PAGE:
Pics: Exhibit Shows DC That Could Have Been

Ever wonder what D.C. might look like if some of America's most influential early architects -- including Thomas Jefferson -- had a say? The National Building Museum will answer this question with an upcoming exhibition, Unbuilt Washington. The exhibit will feature proposals and rare original drawings by Jefferson and other architects that would have the District looking very different than it does today. Unbuilt Washington will run from November 19 through May 28.

12 photos
National Archives
A new exhibit at the National Building Museum, "Unbuilt Washington," shows what the city could have looked like. Pictured: proposal for the Lincoln Memorial by John Russell Pope, 1912. This was one of several proposals by Pope for the Lincoln Memorial in widely different styles.
Library of Congress, Prints & Photographs Division, LC-DIG-ppmsca-31434
Proposed Dolphin America Hotel, designed by Doug Michels Architecture in collaboration with Jim Allegro, AIA, 1989. Architect Doug Michels was fascinated by dolphins and proposed various projects that would bring humans into closer contact with the aquatic mammals.
Courtesy of the Maryland Historical Society, 1976.88.6
Competition entry for the President’s House, by A.Z. (attributed to Thomas Jefferson), 1792. Strong historical evidence indicates that this design, submitted under the initials A.Z., was actually by Thomas Jefferson.
Library of Congress, Prints & Photographs Division, LC-DIG-ppmsca-31519
Competition entry for the Library of Congress by Alexander R. Esty, c. 1880. This proposal for the Library of Congress was an unusual application of the Gothic Revival style.
Library of Congress, Prints & Photographs Division, LC-DIG-pga-03714
Winning Competition Entry for the Washington Monument by Robert Mills, 1846. Mills’s original proposal called for an obelisk anchored by a circular, Greek-inspired temple at the base. The base was never executed, and the proportions of the obelisk itself were changed when the structure was finally completed nearly four decades after this drawing was produced.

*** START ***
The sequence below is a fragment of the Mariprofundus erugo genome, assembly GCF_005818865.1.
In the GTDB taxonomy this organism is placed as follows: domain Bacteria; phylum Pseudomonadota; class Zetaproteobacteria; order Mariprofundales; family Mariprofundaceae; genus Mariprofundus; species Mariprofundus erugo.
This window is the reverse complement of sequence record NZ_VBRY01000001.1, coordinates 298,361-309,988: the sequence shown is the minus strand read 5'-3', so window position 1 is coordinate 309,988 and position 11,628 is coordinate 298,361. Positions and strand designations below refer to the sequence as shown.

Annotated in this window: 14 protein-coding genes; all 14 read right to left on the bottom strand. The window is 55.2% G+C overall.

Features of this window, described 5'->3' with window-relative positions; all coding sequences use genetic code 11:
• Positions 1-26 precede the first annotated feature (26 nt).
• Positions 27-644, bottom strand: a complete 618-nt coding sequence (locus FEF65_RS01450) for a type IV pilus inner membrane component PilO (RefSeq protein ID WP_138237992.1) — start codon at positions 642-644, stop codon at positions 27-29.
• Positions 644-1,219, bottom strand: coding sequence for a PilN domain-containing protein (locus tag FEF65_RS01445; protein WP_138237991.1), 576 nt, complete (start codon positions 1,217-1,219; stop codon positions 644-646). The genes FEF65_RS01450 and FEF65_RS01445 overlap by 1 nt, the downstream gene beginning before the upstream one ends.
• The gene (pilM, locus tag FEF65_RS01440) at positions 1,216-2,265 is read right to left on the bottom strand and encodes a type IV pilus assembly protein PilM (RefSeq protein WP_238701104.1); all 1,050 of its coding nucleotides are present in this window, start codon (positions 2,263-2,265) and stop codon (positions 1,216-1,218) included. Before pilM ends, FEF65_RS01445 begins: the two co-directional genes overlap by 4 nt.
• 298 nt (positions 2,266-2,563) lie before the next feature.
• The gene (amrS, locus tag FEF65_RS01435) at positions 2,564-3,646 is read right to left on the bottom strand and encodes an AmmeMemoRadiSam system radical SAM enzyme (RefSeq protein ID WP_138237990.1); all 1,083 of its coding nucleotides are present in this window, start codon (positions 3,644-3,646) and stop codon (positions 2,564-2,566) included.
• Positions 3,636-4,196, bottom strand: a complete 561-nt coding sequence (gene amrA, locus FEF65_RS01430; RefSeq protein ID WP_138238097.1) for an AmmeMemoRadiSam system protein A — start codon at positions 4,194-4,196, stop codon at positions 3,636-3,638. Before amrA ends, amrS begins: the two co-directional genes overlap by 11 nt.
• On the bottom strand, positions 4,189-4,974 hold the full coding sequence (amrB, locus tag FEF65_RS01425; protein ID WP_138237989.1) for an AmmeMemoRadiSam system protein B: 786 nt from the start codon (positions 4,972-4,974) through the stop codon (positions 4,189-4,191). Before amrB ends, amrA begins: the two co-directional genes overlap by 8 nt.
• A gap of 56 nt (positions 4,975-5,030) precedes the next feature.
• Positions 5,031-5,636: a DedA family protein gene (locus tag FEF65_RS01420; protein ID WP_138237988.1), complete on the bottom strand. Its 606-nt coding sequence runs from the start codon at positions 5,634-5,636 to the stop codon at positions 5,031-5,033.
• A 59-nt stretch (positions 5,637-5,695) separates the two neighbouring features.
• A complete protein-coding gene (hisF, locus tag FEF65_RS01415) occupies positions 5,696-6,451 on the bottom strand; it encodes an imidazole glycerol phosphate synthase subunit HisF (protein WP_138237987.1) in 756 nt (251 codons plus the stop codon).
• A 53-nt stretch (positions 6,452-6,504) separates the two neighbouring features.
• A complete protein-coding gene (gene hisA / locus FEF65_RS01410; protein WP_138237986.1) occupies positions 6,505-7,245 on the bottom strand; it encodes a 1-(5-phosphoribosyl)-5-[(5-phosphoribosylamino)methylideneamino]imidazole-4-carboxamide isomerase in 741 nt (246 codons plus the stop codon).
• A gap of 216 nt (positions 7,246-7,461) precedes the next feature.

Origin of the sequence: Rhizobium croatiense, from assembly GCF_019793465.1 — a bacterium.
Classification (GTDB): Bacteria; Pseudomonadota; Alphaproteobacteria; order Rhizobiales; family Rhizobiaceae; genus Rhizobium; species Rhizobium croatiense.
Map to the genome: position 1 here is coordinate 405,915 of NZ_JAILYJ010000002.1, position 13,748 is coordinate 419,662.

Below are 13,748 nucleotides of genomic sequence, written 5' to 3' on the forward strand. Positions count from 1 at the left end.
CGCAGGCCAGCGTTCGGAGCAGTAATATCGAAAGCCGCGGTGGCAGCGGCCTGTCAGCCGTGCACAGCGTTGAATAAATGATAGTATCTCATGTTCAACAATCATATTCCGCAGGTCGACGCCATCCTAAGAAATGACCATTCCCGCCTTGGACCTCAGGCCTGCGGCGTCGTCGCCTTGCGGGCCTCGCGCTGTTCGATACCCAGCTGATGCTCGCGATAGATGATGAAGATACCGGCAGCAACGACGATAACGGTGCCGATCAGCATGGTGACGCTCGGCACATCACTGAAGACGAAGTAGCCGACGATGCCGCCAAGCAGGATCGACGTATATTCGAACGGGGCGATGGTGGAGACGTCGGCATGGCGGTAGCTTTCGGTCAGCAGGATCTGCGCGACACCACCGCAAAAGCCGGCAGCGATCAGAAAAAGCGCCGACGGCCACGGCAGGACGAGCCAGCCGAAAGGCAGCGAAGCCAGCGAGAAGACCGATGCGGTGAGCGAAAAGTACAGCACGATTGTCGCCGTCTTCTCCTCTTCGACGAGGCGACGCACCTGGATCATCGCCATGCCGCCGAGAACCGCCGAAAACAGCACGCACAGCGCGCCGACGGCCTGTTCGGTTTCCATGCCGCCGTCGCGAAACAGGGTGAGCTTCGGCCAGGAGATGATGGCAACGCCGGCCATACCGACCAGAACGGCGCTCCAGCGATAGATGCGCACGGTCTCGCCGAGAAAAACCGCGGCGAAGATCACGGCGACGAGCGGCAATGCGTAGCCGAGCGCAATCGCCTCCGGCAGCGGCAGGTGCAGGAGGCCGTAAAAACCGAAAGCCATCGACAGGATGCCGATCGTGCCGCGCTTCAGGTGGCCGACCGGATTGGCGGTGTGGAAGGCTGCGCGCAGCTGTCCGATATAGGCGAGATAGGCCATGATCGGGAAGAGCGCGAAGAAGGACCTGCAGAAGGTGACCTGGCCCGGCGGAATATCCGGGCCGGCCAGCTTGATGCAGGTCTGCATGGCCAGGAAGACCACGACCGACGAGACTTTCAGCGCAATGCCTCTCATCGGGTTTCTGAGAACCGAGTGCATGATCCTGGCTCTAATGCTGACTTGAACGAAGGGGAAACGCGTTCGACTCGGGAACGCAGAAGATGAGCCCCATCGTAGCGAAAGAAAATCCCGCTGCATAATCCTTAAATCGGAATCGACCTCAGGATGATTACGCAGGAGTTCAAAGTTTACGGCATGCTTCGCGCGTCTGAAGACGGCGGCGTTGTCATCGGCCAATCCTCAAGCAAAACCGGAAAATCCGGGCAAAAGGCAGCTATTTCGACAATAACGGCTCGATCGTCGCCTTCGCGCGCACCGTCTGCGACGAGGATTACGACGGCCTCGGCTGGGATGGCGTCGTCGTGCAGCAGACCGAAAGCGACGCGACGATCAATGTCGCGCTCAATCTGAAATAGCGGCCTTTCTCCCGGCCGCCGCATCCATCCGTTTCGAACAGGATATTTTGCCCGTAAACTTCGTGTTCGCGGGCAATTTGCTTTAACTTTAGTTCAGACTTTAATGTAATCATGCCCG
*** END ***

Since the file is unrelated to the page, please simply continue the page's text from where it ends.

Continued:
Courtesy of the U.S. Commission of Fine Arts
Plan for the National Mall – Rendering of the Proposal for the Washington Monument grounds, by the Senate Park Commission, 1901-02.The wide steps, the circular pool, and the terraced gardens were all intended to provide a more dignified base for the monument, while resolving the awkward geometry resulting from its placement off the axis from the White House.
Copyright James Allegro, AIA and Doug Michels
Rendering of the proposed National Sofa, to be located across Pennsylvania Avenue from the White House, by Jim Allegro, AIA, and Doug Michels, 1996. Allegro and Michels were concerned that the closure of Pennsylvania Avenue following the Oklahoma City bombing would further isolate the presidency from the people. They proposed the National Sofa as a place of virtual and physical interaction to address that gap.
Courtesy Jacobsen Architecture, LLC
Proposal for “Housing on the Avenue” by Hugh Newell Jacobsen, 1974. This project would have been located on the current site of Market Square, along Pennsylvania Avenue, NW. The terraced design was inspired by Italian hill towns.
Edward Durell Stone Collection (MC 340), Box 104. Special Collections, University of Arkansas Libraries, Fayetteville.
Preliminary proposal for the National Cultural Center (later Kennedy Center), Edward Durell Stone, 1959. Stone’s curvilinear original design contrasts sharply with the boxy design that was executed.
Library of Congress, Prints and Photographs Division, LC-DIG-ppmsca-31512
Competition entry for the Library of Congress by Leon Beaver, 1873.
Library of Congress, Prints & Photographs Division, LC-USZC4-7736
Proposed Extensions to the White House (Executive Mansion) by Robert Owen, 1891-1901.This was one of several proposals in the late 19th century for expanding or relocating the Executive Mansion to provide more space for a growing government. Owen proposed creating two approximate replicas of the original building, rotated 90 degrees in plan and placed to either side, forming an open court with a greenhouse at the south end.
Courtesy of the Maryland Historical Society, 1976.88.51
Main elevation of Capitol competition entry by James Diamond, 1792. Many entries to the design competition for the “Congress House” were by amateurs, including this one notable for its crudely drawn weathercock.
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